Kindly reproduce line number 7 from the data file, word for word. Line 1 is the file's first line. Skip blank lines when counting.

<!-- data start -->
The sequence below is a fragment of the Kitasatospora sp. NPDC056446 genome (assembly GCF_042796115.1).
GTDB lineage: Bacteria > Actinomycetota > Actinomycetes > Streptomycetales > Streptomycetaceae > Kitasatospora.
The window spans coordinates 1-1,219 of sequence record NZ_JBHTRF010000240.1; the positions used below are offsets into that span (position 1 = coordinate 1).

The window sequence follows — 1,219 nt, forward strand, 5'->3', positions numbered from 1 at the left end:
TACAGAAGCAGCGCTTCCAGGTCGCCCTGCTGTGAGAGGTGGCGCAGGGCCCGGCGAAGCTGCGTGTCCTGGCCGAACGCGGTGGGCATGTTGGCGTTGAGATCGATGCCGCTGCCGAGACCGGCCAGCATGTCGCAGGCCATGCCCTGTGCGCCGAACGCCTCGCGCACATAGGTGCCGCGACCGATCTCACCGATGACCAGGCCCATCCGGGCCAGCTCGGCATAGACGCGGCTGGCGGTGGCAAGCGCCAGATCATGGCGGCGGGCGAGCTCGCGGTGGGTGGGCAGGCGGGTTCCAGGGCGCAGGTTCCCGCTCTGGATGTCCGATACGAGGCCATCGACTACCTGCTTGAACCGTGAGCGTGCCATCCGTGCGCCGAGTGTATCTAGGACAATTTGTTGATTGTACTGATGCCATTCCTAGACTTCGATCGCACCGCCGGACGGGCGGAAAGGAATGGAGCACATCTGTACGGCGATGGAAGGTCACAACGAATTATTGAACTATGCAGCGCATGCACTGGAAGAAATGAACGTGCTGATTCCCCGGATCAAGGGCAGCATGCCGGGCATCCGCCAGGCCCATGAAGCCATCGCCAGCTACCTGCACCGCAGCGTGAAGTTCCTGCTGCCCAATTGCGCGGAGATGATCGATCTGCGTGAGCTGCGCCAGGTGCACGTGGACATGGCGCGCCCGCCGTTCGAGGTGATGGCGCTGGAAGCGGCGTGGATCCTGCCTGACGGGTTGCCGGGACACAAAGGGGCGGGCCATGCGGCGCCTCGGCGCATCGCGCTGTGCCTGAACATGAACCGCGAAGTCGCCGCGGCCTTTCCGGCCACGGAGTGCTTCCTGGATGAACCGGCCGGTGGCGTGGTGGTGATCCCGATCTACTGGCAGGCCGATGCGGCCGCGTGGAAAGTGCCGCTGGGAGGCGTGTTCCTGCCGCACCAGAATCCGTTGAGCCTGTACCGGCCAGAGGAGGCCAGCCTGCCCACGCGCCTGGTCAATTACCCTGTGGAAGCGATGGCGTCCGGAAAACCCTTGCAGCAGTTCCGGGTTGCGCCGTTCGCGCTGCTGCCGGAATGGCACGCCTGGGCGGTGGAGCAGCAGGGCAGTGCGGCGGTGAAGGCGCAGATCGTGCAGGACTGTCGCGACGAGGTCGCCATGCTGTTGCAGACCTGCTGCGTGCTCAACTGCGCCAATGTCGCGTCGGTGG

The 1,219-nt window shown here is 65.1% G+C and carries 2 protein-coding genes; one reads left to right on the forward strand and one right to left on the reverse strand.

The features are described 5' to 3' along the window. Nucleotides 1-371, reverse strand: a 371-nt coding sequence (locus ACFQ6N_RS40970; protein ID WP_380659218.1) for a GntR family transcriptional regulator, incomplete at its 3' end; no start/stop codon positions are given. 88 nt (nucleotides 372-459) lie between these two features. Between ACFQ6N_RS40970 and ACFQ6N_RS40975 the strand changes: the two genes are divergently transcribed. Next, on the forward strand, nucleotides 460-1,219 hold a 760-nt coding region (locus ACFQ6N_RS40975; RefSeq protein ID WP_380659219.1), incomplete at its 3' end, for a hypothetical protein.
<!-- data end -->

The features are described 5' to 3' along the window. Nucleotides 1-371, reverse strand: a 371-nt coding sequence (locus ACFQ6N_RS40970; protein ID WP_380659218.1) for a GntR family transcriptional regulator, incomplete at its 3' end; no start/stop codon positions are given. 88 nt (nucleotides 372-459) lie between these two features. Between ACFQ6N_RS40970 and ACFQ6N_RS40975 the strand changes: the two genes are divergently transcribed. Next, on the forward strand, nucleotides 460-1,219 hold a 760-nt coding region (locus ACFQ6N_RS40975; RefSeq protein ID WP_380659219.1), incomplete at its 3' end, for a hypothetical protein.